In its next step to secure better terms for shoppers, the Government will establish a Grocery Commissioner to hold the sector accountable and increase competition, the Minister for Trade and Consumer Affairs, Dr David Clark, announced today .
The new industry watchdog will be based on the Commerce Commission and will help keep pressure on the grocery sector, providing annual reviews of the state of competition.
“Global factors continue to drive up the cost of living around the world and high grocery prices are making it difficult for New Zealanders at the moment, which is why the government has taken a series of measures to immediately relieve the pressure while tackling the underlying problem in the supermarket sector which lacks competition,” said David Clark.
“The Grocery Commissioner will be an industry arbiter, keeping the supermarket duopoly honest and speaking out where he suspects there is a problem.
“They will closely monitor how government reforms for the sector are implemented and ensure Kiwis get a fair deal at the checkout.
“By placing this role within the Commerce Commission, he will have access to a wealth of information on economic regulation and competition, fair trade, consumer protection and the grocery industry itself.
“Legislation establishing the role is expected to be introduced later this year and the first commissioner will be appointed after the bill is passed.
“This is the latest in a series of measures the government is taking to deliver better outcomes for New Zealanders at checkout, and follows the passage of legislation last week that prohibits large supermarkets to block their competitors’ access to the land to create new stores.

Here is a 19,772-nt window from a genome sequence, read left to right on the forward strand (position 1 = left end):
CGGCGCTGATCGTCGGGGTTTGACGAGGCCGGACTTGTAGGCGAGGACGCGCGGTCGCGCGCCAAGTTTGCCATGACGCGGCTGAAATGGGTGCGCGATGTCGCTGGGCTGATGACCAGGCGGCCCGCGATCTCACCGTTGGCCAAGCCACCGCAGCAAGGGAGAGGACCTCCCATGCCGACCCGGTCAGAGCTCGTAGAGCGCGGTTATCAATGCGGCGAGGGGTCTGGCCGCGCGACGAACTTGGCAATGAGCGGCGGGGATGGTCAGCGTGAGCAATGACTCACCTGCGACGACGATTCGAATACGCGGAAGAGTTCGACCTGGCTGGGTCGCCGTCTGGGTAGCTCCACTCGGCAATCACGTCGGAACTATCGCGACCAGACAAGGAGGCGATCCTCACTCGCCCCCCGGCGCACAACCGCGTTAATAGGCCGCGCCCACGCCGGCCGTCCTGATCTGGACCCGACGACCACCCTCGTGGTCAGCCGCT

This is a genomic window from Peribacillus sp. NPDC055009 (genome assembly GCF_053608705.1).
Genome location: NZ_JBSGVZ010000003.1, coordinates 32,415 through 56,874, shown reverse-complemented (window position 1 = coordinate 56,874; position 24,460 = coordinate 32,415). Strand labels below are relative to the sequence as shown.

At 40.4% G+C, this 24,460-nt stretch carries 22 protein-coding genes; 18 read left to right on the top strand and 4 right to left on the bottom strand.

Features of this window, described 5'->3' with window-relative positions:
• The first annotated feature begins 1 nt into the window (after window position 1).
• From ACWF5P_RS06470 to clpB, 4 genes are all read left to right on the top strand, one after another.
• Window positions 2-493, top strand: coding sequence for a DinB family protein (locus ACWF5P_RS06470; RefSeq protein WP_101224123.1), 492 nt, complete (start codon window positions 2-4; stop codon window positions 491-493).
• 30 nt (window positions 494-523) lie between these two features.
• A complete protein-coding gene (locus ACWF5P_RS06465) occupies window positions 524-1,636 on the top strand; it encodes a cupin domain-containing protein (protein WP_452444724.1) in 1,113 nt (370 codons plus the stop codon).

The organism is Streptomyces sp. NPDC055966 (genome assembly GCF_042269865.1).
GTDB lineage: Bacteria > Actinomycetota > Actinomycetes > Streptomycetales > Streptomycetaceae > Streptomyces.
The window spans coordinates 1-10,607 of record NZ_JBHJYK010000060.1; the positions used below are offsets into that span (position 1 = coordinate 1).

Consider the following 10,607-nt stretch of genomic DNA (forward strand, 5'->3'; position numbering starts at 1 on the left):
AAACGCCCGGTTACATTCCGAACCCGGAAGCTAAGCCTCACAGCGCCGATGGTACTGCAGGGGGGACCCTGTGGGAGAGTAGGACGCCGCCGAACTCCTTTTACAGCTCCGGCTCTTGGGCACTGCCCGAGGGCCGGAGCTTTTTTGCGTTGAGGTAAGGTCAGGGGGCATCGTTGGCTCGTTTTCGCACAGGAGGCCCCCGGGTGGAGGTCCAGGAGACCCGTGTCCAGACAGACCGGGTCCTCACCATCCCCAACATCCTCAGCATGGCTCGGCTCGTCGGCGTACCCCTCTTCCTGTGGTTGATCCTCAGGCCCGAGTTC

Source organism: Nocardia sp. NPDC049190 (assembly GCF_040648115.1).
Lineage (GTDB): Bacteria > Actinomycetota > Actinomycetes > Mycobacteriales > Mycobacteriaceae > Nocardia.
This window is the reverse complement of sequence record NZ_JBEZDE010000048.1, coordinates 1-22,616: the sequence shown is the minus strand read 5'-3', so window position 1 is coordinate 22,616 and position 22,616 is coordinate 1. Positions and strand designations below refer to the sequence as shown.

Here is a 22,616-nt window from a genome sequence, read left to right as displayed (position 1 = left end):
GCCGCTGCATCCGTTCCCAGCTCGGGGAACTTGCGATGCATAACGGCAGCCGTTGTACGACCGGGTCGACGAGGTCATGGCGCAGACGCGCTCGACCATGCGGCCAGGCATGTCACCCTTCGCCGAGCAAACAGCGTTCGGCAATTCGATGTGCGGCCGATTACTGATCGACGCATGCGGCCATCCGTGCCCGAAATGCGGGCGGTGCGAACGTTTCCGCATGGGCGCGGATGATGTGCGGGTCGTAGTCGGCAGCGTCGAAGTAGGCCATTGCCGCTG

“I am also releasing today for consultation a mandatory code of conduct between major food retailers and their suppliers. The purpose of this code is to ensure that suppliers get a fair deal.
“Historically, there has been an imbalance in the bargaining power of large food retailers over their suppliers.
“The Grocery Code of Conduct will address this issue by preventing major retailers from using their power to pass costs and risk onto these suppliers. It will ensure that this relationship is conducted fairly.
“This is particularly important for small craft brands and emerging start-ups that want to put their products on the shelves. We want them to feel empowered and we also want consumers to have more variety when they go to the supermarket. said David Clark.
The draft Code of Conduct consultation document was developed with input from an advisory group comprised of representatives from major grocery retailers and supplier and consumer groups. This is available on the MBIE website and will be open for comment for five weeks.
Other actions and reforms as part of the government’s response to the retail grocery market review are also advancing at a steady pace. Updates will continue to be provided as this work progresses.
(With contributions from the New Zealand government press release)